Nikki in New Zealand – working the vintage

Working the vintage – a really interesting experience 

So what have I been doing the last week and a half at Forrest Wines? It has certainly proved very different from RedHeads in the Barossa, mostly because RH was more manual, I could do less damage and could just get on with the physical slog.

At Forrest Wines, there are many pumps, around 30 tanks of various sizes, none that large, but certainly bigger than those at RedHeads. There’s a brand new, fancy dancy monster of a harvester that tips the destalked grapes into the lorry, then the lorry trundles them to the winery, up to a receival bin into which the lorry slips the grapes and they get piped into one of two bag presses … so none of this by-hand malarkey on that front.

tipping arneis

There’s the monster harvester carefully tipping grapes into the lorry

sauvignon grapes

Scotty drives the truck and slips the grapes into the receival bin

So, having been here for 10 days, I feel I have learnt a bit; that I have very little practical knowledge, only theoretical and that’s limited to a writer’s perspective, but I understand the processes and there are a few things I can do on my own!! Hurrah – just because I’d rather be of assistance than a hindrance!

Lindsay has been my patient teacher for the majority of the time, and hasn’t looked too exasperated at my occasional stupidity … just the odd smile that needs no words! So, I’ve been breaking down the residue left after fermentation – you spray a lot of water at it, cleaning the tank as you do it, so it morphs from a green olive paté texture to one that’s more of a leek-and-potato soup consistency. This enables you to pump it out. This is ‘technically’ described here as ‘desnotting’ – not a nice expression I know, but it’s that colour and I’ve rather got used to now.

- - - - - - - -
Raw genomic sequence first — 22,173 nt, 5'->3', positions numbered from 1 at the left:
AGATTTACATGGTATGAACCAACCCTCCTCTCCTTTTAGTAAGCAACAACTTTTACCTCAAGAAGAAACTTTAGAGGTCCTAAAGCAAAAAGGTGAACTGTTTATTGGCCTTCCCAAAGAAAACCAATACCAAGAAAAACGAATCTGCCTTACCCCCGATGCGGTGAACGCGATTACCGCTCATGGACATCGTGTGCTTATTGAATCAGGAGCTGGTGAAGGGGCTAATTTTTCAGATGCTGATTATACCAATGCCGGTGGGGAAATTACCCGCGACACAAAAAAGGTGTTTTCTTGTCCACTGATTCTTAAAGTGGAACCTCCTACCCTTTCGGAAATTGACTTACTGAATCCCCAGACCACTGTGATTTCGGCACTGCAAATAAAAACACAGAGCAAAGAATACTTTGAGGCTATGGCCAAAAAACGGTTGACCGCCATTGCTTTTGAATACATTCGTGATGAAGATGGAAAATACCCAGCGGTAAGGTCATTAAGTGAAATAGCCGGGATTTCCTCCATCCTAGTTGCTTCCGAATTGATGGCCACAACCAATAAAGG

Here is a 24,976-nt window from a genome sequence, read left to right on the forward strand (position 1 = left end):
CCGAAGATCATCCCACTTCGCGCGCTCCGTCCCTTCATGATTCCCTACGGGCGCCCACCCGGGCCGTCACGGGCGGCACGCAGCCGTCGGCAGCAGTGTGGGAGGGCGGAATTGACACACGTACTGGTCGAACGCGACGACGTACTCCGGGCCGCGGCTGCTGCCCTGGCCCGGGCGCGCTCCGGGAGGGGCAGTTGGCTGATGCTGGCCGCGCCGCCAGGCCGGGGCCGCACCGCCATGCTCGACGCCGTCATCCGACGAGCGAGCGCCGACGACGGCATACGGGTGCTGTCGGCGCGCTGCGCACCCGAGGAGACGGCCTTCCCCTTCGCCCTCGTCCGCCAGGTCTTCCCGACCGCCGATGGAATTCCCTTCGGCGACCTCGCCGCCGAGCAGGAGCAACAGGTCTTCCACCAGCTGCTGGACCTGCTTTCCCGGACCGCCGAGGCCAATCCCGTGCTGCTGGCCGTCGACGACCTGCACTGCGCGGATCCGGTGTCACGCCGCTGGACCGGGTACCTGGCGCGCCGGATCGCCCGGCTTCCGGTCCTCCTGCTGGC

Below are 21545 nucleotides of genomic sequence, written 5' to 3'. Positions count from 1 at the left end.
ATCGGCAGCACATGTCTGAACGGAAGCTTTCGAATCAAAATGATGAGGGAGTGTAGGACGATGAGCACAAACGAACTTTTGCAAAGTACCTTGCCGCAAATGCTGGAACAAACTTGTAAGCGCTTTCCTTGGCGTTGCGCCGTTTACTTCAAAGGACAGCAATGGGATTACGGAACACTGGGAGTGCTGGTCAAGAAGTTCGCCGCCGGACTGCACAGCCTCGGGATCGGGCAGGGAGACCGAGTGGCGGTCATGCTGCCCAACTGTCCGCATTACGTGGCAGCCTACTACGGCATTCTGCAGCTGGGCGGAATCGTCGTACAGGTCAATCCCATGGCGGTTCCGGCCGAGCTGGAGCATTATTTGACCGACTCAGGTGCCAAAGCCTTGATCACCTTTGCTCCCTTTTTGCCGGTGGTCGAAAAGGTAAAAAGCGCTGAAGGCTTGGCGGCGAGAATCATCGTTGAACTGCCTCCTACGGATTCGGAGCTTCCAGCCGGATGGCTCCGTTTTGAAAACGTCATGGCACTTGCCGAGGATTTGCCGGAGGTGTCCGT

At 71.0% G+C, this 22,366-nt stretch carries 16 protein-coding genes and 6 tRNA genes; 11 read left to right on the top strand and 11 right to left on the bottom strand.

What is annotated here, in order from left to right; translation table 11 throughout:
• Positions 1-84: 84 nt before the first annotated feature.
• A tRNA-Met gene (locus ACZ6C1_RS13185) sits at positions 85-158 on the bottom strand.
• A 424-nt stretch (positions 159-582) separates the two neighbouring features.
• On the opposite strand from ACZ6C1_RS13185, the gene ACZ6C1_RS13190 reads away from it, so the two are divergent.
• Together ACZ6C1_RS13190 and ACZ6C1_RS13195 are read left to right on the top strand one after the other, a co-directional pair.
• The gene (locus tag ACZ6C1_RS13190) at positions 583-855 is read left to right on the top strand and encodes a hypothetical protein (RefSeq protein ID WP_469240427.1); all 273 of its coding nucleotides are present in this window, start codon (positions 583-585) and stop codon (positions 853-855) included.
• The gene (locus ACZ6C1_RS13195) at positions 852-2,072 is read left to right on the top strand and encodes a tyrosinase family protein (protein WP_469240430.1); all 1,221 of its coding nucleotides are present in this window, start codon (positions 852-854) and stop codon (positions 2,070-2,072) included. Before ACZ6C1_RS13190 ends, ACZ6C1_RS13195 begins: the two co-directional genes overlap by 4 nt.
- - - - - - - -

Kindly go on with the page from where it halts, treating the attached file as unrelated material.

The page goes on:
thick goo - lees

Here are the thick lees – dead yeasts after fermentation – in its rather lumpy state


Breaking down the solids with water – or desnotting!

When it’s the right consistency, you need to pump it into a tank on a trailer and off you go with it on the back of the quad bike. I’ve got better at driving that, getting the right wide arc turning into the rows of vines. First time I did it on my own I tried to get going with the pipe from the tank still tied on, the trailer wasn’t attached properly so dropped off and I hadn’t put the end of the pipe over the drain! Three mistakes – but I haven’t done them again!

quad bike

Ooo – my first time driving a quad bike. Still you can’t get very daring or speedy with a trailer full of gloop on the back!


About Laithwaites Wine

Laithwaite's began in 1969, when Tony Laithwaite took a job washing bottles in Bordeaux... and fell in love with real wine and the people who make it. When he borrowed a van to share these delicious wines with friends and neighbours at home, things went so well that boutique wineries were soon queuing to take part. Today we're the UK's No.1 home-delivery wine merchant, with over 1,500 wines to choose from... including red, white and rosé, plus Champagne and sparkling, beer and cider.

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